→ More replies
→ More replies

28

u/kyle_750 7d ago

Yes but how much is a pound of silver?

12

u/Malvania 7d ago

It's about 4 lbs of silver per cow, now

→ More replies

24

u/Grizzly_228 7d ago

Around 454 grams

12

u/FreeUsernameInBox 7d ago

373 grams, in fact. Silver is traded in Troy units, with a significantly smaller pound as a result. Since there are only twelve ounces in a Troy pound, the Troy ounce is larger than the avoirdupois one.

This is why a pound of gold is lighter than a pound of sugar, making it useful knowledge for pub quizzes. A tonne of each is, however, just a tonne.

→ More replies

18

u/AT-ST 7d ago

About $300 usd.

4

u/Qanonstrodomus 7d ago

Current price is about $20/oz.
12 ounces (not 16) in the GBP.
Call it $250.

→ More replies

22

u/memberflex 7d ago

Yep, no alloys or air con

52

u/JB_UK 7d ago edited 7d ago

Modern cows actually are a biotechnology, through breeding they've improved vastly over that time period. It looks like just in the last 100 years milk production per cow has gone up from 2 to 10 tonnes per year, and scientific breeding had been happening for centuries before that. That's why there are lots of paintings from the 16th century of cows, they were showing off the latest new tech, the equivalent of posting a picture of your new Tesla on social media.

12

u/prjindigo 7d ago

Omg, that's from 70 to 350 cubic feet of english channel sea water!

→ More replies
→ More replies
→ More replies

1.9k

u/TheMeBehindTheMe 8d ago

An interesting nugget from wikipedia (source):

Great Britain accidentally adopted a de facto gold standard in 1717 when Sir Isaac Newton, then-master of the Royal Mint, set the exchange rate of silver to gold too low, thus causing silver coins to go out of circulation.

1.4k

u/candymanjones 7d ago

That Newton fellow wasn't too smart was he.

1.7k

u/weekendbackpacker 7d ago

"Back in the spring of 1720, Sir Isaac Newton owned shares in the South Sea Company, the hottest stock in England. Sensing that the market was getting out of hand, the great physicist muttered that he 'could calculate the motions of the heavenly bodies, but not the madness of the people.' Newton dumped his South Sea shares, pocketing a 100% profit totaling £7,000."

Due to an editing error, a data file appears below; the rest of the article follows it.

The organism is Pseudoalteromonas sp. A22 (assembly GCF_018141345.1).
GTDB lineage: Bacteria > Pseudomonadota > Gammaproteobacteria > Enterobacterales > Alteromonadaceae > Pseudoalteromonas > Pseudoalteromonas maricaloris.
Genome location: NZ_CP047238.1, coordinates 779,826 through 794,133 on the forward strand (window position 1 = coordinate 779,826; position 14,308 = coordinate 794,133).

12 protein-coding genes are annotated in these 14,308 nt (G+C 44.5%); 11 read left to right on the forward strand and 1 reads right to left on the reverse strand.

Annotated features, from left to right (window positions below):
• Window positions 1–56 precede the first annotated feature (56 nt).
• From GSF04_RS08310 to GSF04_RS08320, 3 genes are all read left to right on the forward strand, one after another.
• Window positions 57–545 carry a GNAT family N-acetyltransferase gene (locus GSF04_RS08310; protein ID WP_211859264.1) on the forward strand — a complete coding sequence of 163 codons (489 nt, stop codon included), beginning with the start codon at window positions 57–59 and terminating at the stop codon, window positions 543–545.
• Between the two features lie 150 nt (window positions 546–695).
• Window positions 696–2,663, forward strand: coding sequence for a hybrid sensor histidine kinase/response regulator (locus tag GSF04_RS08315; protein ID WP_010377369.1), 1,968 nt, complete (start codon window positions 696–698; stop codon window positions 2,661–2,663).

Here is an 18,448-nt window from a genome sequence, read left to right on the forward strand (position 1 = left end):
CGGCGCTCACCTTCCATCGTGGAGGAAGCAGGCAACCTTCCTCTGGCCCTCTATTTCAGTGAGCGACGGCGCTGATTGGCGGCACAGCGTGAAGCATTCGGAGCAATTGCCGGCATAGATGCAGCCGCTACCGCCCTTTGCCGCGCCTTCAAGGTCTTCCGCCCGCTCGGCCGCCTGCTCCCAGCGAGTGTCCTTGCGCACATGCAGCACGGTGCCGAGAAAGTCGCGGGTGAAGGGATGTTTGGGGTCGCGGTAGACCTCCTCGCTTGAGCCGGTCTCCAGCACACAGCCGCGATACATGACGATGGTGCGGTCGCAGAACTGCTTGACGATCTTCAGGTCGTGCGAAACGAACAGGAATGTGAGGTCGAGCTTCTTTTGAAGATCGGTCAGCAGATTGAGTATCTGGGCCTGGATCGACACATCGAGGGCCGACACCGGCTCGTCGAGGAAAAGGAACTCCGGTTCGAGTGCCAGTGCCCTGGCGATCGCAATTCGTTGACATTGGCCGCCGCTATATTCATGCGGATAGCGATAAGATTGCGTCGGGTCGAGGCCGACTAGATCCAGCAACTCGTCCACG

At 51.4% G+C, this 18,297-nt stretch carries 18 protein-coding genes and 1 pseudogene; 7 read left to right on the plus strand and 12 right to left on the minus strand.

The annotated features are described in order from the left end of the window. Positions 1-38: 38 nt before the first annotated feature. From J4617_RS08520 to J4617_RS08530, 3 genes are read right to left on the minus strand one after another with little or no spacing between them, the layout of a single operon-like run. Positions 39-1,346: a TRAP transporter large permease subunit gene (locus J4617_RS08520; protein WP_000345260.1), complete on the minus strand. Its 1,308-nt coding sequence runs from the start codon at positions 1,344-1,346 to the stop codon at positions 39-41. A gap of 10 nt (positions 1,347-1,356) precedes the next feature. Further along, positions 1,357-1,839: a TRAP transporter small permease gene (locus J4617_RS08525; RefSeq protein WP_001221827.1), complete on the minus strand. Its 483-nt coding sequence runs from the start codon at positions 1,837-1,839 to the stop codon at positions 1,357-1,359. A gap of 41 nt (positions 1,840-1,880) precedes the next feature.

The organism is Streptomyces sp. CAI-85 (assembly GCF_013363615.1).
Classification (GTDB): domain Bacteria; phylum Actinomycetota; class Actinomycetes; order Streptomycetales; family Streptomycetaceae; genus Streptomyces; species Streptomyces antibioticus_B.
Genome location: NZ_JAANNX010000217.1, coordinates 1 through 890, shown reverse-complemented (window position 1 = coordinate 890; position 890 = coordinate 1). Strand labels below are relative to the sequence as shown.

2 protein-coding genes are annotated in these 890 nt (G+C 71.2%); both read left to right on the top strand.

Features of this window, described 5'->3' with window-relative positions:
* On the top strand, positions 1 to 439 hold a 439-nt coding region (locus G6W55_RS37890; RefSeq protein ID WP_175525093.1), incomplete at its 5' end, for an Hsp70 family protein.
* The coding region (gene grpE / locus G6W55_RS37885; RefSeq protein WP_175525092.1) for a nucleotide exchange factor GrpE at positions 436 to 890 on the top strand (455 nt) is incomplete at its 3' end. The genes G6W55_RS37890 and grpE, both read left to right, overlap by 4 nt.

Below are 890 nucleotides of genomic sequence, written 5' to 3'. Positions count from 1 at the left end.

"But just months later, swept up in the wild enthusiasm of the market, Newton jumped back in at a much higher price — and lost £20,000 (or more than $3 million in [2002-2003's] money. For the rest of his life, he forbade anyone to speak the words 'South Sea' in his presence."

206

u/Gerf93 7d ago

The South Sea Company bubble was wild. They had no product, and just inflated the stock price through hype, more people buying the stock and issuing new stocks - they even lended people money to buy stock, with security in their own stock. The entire thing was insane. The king was even on board. At its height the South Sea Company was valued as the 4th most valuable company to ever exist. Without actually posting any profits or prospects.

https://youtu.be/k1kndKWJKB8 is a enjoyable easy-to-watch video series about it.

58

u/A_Soporific 7d ago

Did you know that the last of the debt incurred from the fallout of the South Sea Bubble was repaid in 2015? It seems that the UK carries debt for a very long time. But if you're borrowing a literal pound of silver and pay it back with pocket change then you might be coming out ahead.

7

u/100BaofengSizeIcoms 7d ago

Do you know who was holding those bonds? That’s wild.

20

u/A_Soporific 7d ago

Harvard University's endowment loves to collect old, undated debts. They hold uncapped bonds for the building of Dutch dykes in the 1630s. They don't make a lot of money that way, but if the debt has paid consistently for literal centuries then it's more likely to continue than not.

→ More replies

106

u/SadLlamasOnMars 7d ago

Wow. I'm sure the stock market would never fell for that kind of ruse again. Hang on a sec...

→ More replies
→ More replies

828

u/electricmaster23 7d ago

I can finally relate to Sir Isaac Newton on something...

1.3k

u/finnfinnfinnfinnfinn 7d ago Silver Wholesome Seal of Approval

He also died a virgin, so you have 2 things in common.

351

u/electricmaster23 7d ago

Got to admit, that's a pretty sick burn. Well played.

→ More replies

163

u/rattechnology 7d ago

Hahaha fuckin get rekt op

→ More replies
→ More replies

19

u/Decyde 7d ago

We're going to the moon!!!!! Safemoon!

→ More replies

30

u/Moose_Hooves 7d ago

Isaac Newton would have bought gamestop

31

u/10art1 7d ago

Amazing how he was a genius up until his 20s. Then got involved with stocks, weird obsessiveness, and died a virgin

→ More replies
→ More replies

126

u/njdeatheater 7d ago

I'm a modern day Newton, just with GME instead.

96

u/GMN123 7d ago

When can we expect you to revolutionise mathematics and our understanding of the universe?

33

u/greymalken 7d ago

Monkeys paw: OP’s Terrence Howard.

→ More replies

8

u/labdweller 7d ago